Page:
The Vyabhicari Bhavas or the Transitory States of Hasya Rasa are lethargy, dissimulation, drowsiness, sleeplessness, dreaming, waking up, envy and other things.
Hasya is of two kinds, Atmastha or self-based, Parastha or based in others. When the actor laughs to himself it is called Atmastha when he makes another laugh it is called Parastha. The display of oddly placed ornaments, unseemly behaviour, irrelevant words, faulty dress, strange movements of the limb etc. make people laugh so this Rasa is called Hasya.
This Rasa is most common to women characters and persons of the mean order. It has six distinct varieties which are Smita (gentle smile), Hasita (slight laughter), Vihasita (open laughter), Upahasita (Laughter of ridicule), Apahasita (obscene laughter) and Atihasita (Boisterous laughter). The superior types of persons, the middling ones and the base ones have respectively two of these. Smita and Hasita belong to the people of high rank; Vihasita and Upahasita to the ordinary people and Apahasita and Atihasita to the mean people.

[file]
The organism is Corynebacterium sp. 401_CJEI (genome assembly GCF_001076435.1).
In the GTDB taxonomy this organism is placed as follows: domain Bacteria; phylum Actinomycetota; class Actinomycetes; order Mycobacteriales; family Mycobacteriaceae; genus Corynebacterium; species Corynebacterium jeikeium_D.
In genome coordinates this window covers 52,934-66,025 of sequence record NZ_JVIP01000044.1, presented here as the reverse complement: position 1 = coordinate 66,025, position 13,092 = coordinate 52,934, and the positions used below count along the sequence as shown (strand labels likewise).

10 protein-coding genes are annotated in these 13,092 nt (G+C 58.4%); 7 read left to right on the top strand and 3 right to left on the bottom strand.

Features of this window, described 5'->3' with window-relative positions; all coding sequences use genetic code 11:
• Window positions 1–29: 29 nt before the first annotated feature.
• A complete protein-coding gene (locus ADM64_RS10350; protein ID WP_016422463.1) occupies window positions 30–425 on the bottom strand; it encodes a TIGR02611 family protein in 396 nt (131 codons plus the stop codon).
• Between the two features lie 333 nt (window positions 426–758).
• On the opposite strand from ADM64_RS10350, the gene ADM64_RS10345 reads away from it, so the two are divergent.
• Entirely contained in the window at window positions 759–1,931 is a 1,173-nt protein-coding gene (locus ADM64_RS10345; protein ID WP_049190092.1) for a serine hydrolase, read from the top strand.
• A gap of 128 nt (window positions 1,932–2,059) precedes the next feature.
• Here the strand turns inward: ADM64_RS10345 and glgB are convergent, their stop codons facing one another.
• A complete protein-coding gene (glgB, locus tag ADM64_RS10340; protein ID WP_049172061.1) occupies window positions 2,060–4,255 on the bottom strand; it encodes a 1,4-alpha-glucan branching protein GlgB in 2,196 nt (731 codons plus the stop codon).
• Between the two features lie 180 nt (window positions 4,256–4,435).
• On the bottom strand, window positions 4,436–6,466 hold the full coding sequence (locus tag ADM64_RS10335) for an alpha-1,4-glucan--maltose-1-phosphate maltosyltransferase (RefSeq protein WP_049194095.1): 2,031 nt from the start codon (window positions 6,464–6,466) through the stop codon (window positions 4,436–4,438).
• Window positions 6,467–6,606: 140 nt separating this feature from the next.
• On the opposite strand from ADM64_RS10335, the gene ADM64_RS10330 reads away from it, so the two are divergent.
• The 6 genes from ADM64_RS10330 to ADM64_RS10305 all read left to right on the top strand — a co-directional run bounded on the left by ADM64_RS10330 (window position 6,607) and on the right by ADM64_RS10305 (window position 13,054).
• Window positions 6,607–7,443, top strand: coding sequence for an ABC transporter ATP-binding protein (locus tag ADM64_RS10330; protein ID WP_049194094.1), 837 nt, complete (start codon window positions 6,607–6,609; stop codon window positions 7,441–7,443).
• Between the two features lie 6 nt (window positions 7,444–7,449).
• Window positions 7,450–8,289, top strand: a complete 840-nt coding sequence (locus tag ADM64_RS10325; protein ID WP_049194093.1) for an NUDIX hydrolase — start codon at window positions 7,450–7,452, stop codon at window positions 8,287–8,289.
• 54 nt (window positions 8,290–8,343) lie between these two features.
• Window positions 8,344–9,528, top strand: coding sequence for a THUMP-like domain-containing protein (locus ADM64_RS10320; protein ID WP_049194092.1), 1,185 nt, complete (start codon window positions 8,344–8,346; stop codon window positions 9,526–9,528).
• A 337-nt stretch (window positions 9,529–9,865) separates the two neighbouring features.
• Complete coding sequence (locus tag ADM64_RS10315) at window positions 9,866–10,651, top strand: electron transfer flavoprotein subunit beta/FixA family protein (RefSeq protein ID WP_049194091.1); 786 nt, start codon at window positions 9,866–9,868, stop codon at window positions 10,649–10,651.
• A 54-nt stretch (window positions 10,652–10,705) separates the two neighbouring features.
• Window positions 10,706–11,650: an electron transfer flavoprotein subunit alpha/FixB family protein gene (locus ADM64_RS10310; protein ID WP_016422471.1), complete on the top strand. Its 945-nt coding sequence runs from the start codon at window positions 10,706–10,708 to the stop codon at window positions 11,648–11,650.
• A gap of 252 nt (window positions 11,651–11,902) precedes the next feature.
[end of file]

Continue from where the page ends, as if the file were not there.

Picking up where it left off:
For the people of high Rank, the cheeks are slightly blown, the glances are elegant, and the teeth can not be seen, in the Smita. And in Hasita, the mouth and the eyes are blooming, the cheeks are blown and the teeth are slightly seen. For the Middling ones, Vihasita should be befitting the occasion. It is laughter when slight sound is produced sweetly. The actor contracts the eyes and the cheeks. There is cheerful luster in the face. In the course of the Upahasita the nostrils become expanded. The shoulder and the head become a little bent. For the mean People the Apahasita is usually unsuitable to the context. Tears trickle from the eyes. The actor violently shakes the shoulders and the head. The Atihasita is excessively boisterous. The eyes are expanded, tears drop from them and hands cover the sides.
Hasya rasa is an essential part of the Natyashastra. When humorous interludes arise in the course of a dramatic performance the author shall so depict the smile or laughter as the case may be that the superior, middling and the mean do so befittingly.